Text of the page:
Saget’s appreciation for the role that brought him fame didn’t always come easy. His edge would be obscured by the wholesome image that came from playing Danny Tanner and hosting ABC’s family-friendly clip show, “America’s Funniest Home Videos.”
“With my stand-up comedy, there’s no way to avoid the fact that I did this and I’m proud of it (now),” he said. “My complaining only came from being a 30-year-old guy who has Jewish neurosis and was doing two shows that were very popular and very G-rated. I’m glad there wasn’t Twitter back then because there would be many people to block.”
Saget described returning to the character decades later as a special, albeit surreal, experience. He found it humorous that he and the other adults from the original were now referred to as the “legacy cast” as the promotion machine kicked into gear: “It sounds like we were inside an alien spaceship, like Sigourney Weaver. After a thousand years of space travel, the spaceship opened up and smoke came out and here we are: We are the legacy cast. There is an aged feeling to it. And I am the oldest member of the cast — though not mentally.”
He even went to the series’ original soundstage for inspiration. “Stepping foot back on that set was very personal for me,” he recalled.
“They say you can never come home again, but we got to. Then I walked onto Stage 26, where the set for the new show is, and I was alone. I just stood there. They rebuilt the freaking kitchen. They rebuilt the freaking living room. I’m like, ‘Wait a second, is that the right couch?’ and then they made sure they had the right couch. They saved the fabric from 25 years ago of the original couch. It’s a beautiful, wild thing to have walked onto the set. ... I walked into this house that was a part of my life. There were times when I spent more time on set than I did at home.”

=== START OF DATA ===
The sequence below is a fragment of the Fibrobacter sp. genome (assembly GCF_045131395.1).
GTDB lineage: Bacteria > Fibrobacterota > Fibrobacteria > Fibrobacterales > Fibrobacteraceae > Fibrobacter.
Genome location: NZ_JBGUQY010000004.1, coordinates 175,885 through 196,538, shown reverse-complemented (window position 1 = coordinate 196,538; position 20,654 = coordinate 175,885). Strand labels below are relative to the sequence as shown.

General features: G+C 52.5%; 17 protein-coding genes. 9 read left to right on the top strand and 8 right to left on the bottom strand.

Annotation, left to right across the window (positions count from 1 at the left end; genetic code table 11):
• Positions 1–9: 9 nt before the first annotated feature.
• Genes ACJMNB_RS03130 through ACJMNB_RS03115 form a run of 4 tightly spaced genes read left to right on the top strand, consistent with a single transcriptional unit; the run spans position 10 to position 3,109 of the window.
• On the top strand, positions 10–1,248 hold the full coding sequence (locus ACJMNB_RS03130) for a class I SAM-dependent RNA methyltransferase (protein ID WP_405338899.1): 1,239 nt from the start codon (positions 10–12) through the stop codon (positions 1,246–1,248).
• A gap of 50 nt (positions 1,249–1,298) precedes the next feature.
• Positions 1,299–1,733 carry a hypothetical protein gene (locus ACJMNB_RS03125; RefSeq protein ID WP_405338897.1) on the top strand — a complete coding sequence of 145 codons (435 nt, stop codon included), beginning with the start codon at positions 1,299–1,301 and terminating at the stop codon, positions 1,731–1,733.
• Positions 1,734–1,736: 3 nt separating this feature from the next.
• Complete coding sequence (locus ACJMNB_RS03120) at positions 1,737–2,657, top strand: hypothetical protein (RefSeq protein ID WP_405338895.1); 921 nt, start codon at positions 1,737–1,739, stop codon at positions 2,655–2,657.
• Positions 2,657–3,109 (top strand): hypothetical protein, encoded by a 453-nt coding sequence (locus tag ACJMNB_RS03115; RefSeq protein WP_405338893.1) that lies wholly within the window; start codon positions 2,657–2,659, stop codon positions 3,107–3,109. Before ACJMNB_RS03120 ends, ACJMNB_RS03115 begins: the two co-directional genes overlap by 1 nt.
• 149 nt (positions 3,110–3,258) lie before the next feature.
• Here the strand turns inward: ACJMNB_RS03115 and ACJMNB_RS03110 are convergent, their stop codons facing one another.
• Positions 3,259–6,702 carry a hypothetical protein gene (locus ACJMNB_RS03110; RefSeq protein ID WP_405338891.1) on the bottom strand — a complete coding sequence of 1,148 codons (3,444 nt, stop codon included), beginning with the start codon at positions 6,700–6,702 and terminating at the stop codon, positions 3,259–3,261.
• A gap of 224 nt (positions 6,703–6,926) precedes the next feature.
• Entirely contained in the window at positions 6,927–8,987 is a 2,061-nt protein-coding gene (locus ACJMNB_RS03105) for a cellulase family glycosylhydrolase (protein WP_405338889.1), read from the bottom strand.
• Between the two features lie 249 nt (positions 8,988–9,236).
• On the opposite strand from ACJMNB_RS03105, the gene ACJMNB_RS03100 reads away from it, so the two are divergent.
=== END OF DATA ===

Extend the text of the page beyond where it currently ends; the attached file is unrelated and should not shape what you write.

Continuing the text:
At the time of our 2016 interview, Saget already understood that his work on “Full House” had stood the test of time, and he hoped that it would continue through “Fuller House” and beyond.
“It was part of a culture — part of a generation,” he said. “There’s a lot of the anecdotes we’ve heard through the years: ‘You helped raise me’ or ‘I would watch this with my mother or my father.’ I think that the show made a heartfelt impact on people — that’s why it’s exciting for people for it to come back. I pay homage to it in everything I do because it put me on the map. ... In 30 years we’ll talk again when I come back to it at 90 years old. I’ll be like Captain Pike in ‘Star Trek.’ I don’t know what it will be — it’ll be the three boys on the show coming back as older men. It’ll be ‘Fullest House.’ People from other planets will enjoy this show.”